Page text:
Keychains - Keychains are a great thing to use to put together a gift, and aree awesome as a sample that coordinates with a purchase. Unfortunately, how many keychains does one need? I usually end up using them in gift packaging.

Things I love to receive in sampler packs that almost NEVER lead to a follow up purchase...though if you include them as a supplement to a purchase I have already made, I will remember you and put you higher on my list for return business:

Jewelry of any type - Jewelry is just too personal a thing, and the samples are always nice, but nothing to make me feel compelled to buy from YOU and not someone else. Also, you just gave me a piece of jewelry, now I don't need one of those. True, if I get a sample from you, I might check out your site when I wouldn't have otherwise, but the likelihood that I will buy from you is very low. If you include a free little pair of earrings or something with a necklace I just bought from you, however, I will DEFINITELY remember you and return if I have a need for another piece.

recycled paper notebooks and/or envelopes - Again, I am not a card person. Most of the little notebooks are too little to really use, and crush easily in my purse. If you make larger, more functional journals, please make it clear in your packaging, (though I rarely buy those either). I basically give those little notebooks to my 6 year old to shut her up when she whines that everything in the mail is for me.

insignificant discounts - a little card with 5% off expiring next month, at best will become a bookmark. 5% off will not drive me to check out your site. 20% plus will. Also, time constraints are tough. I understand the need for them, but allow a few months, especially if I am giving these as a gift to someone who might then wish to make a full-fledged purchase.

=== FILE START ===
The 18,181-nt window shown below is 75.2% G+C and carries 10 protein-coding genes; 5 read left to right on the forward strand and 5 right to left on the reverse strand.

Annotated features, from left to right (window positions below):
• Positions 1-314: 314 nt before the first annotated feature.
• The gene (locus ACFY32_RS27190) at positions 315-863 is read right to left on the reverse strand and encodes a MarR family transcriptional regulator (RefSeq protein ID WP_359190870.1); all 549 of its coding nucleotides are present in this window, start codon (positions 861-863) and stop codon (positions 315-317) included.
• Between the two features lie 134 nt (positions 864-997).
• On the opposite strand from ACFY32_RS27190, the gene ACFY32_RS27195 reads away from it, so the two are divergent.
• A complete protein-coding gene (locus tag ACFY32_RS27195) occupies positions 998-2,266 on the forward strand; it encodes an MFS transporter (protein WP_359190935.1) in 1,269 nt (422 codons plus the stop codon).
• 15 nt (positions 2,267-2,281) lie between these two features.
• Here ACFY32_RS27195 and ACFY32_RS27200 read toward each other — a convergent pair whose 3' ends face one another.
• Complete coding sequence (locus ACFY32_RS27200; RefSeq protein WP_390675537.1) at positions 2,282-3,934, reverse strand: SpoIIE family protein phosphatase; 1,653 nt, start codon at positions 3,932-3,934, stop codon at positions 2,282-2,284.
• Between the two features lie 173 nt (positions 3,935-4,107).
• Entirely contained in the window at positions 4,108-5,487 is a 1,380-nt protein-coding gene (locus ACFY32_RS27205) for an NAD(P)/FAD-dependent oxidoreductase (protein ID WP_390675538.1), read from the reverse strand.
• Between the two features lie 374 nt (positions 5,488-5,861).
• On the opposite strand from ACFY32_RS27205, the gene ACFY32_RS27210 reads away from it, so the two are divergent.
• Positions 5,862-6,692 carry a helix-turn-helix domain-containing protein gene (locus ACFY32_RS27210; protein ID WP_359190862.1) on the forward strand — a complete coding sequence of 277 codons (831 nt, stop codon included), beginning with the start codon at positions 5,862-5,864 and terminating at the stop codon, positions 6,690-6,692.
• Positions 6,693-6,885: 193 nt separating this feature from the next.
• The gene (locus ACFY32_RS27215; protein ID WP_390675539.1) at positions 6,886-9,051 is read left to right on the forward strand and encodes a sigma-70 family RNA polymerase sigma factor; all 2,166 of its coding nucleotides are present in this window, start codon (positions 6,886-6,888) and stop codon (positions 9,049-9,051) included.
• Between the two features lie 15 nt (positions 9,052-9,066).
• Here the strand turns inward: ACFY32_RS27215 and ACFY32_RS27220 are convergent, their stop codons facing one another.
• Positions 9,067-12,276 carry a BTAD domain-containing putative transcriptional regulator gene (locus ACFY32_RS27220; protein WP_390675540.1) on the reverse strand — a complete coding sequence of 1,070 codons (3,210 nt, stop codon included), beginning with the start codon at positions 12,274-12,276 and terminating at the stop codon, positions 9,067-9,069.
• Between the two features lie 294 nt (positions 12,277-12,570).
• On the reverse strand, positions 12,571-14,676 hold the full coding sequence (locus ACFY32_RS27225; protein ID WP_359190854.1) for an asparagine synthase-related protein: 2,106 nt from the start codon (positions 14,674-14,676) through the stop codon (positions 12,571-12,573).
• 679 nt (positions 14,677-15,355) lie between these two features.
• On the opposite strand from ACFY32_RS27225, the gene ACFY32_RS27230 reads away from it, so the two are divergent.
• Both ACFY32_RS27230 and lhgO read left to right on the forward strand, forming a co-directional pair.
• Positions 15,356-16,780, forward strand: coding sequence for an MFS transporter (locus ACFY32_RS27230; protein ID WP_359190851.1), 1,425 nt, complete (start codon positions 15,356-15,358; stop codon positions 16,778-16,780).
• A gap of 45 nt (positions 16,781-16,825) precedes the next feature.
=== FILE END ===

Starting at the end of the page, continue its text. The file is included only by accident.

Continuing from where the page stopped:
Anything that I cannot figure out what it is, how to use it, or what it is for - I think this is pretty self explanatory.

Things that, if you include them in your packaging, I will specifically NOT buy from you again. EVER.:

-religious propaganda
-political propaganda
-lifestyle propaganda
-feedback threats
-why _____________ is wrong/evil/a bad idea
-why _______________ is smarter/better/more ethical
-pretty much anything that is not either a "thank you" note, a receipt, a catalog or list of your goods, a business card, a discount card, and/or a free sample.

In case you were wondering, YES, I do have a "black list"

Finally, a thank you:

Thank you all of you wonderful people who make items. Artisan, crafter, whatever you wish to call yourself, thank you. I have received some of the most fabulous items ever from small independent artists. Please keep up the great work. And thank you so very much for that little gift and/or thank you note. it is ALWAYS appreciated.


Ok, I will edit soon. Please forgive the rambling, redundancy, and tangents.

2 comments:

The Handmade Guru said...

Whoa. I'm so posting this for people to read.

Thank you for putting this together girl!

AngelTree Gems said...

Thanks! I also posted a sum-up. It got kind of long.